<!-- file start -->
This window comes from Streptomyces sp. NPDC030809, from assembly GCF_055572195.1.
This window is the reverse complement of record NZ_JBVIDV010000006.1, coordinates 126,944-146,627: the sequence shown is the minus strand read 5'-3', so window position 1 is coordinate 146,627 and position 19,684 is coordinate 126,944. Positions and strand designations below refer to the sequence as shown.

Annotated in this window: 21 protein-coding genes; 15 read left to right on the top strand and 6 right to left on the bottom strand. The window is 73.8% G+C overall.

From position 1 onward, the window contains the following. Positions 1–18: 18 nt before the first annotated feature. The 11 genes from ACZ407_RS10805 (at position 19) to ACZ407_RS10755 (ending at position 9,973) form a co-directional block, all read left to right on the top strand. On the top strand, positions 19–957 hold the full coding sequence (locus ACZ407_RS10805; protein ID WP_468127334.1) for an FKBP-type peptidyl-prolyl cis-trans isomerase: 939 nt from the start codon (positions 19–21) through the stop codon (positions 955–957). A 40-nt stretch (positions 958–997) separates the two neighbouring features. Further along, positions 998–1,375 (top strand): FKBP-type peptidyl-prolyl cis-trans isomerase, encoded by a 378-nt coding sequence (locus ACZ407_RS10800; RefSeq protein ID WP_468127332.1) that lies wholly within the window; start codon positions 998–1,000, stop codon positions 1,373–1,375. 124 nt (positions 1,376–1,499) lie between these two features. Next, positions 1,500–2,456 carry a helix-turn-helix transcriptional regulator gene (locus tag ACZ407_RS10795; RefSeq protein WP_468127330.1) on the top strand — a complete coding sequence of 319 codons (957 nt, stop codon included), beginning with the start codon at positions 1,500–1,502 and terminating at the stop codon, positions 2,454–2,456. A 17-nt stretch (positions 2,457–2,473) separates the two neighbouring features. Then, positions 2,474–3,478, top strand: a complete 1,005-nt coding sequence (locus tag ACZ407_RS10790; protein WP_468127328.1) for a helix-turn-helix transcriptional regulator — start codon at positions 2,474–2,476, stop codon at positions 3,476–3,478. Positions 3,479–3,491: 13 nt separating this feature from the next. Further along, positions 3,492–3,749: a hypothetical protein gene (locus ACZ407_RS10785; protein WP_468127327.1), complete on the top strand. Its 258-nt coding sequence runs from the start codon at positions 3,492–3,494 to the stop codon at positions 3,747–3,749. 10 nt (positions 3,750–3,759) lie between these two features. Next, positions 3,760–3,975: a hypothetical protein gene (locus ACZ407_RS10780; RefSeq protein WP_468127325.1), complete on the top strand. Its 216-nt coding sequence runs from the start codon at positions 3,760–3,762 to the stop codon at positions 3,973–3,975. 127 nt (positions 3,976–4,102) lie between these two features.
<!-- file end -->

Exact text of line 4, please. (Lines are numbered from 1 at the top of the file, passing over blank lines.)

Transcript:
From position 1 onward, the window contains the following. Positions 1–18: 18 nt before the first annotated feature. The 11 genes from ACZ407_RS10805 (at position 19) to ACZ407_RS10755 (ending at position 9,973) form a co-directional block, all read left to right on the top strand. On the top strand, positions 19–957 hold the full coding sequence (locus ACZ407_RS10805; protein ID WP_468127334.1) for an FKBP-type peptidyl-prolyl cis-trans isomerase: 939 nt from the start codon (positions 19–21) through the stop codon (positions 955–957). A 40-nt stretch (positions 958–997) separates the two neighbouring features. Further along, positions 998–1,375 (top strand): FKBP-type peptidyl-prolyl cis-trans isomerase, encoded by a 378-nt coding sequence (locus ACZ407_RS10800; RefSeq protein ID WP_468127332.1) that lies wholly within the window; start codon positions 998–1,000, stop codon positions 1,373–1,375. 124 nt (positions 1,376–1,499) lie between these two features. Next, positions 1,500–2,456 carry a helix-turn-helix transcriptional regulator gene (locus tag ACZ407_RS10795; RefSeq protein WP_468127330.1) on the top strand — a complete coding sequence of 319 codons (957 nt, stop codon included), beginning with the start codon at positions 1,500–1,502 and terminating at the stop codon, positions 2,454–2,456. A 17-nt stretch (positions 2,457–2,473) separates the two neighbouring features. Then, positions 2,474–3,478, top strand: a complete 1,005-nt coding sequence (locus tag ACZ407_RS10790; protein WP_468127328.1) for a helix-turn-helix transcriptional regulator — start codon at positions 2,474–2,476, stop codon at positions 3,476–3,478. Positions 3,479–3,491: 13 nt separating this feature from the next. Further along, positions 3,492–3,749: a hypothetical protein gene (locus ACZ407_RS10785; protein WP_468127327.1), complete on the top strand. Its 258-nt coding sequence runs from the start codon at positions 3,492–3,494 to the stop codon at positions 3,747–3,749. 10 nt (positions 3,750–3,759) lie between these two features. Next, positions 3,760–3,975: a hypothetical protein gene (locus ACZ407_RS10780; RefSeq protein WP_468127325.1), complete on the top strand. Its 216-nt coding sequence runs from the start codon at positions 3,760–3,762 to the stop codon at positions 3,973–3,975. 127 nt (positions 3,976–4,102) lie between these two features.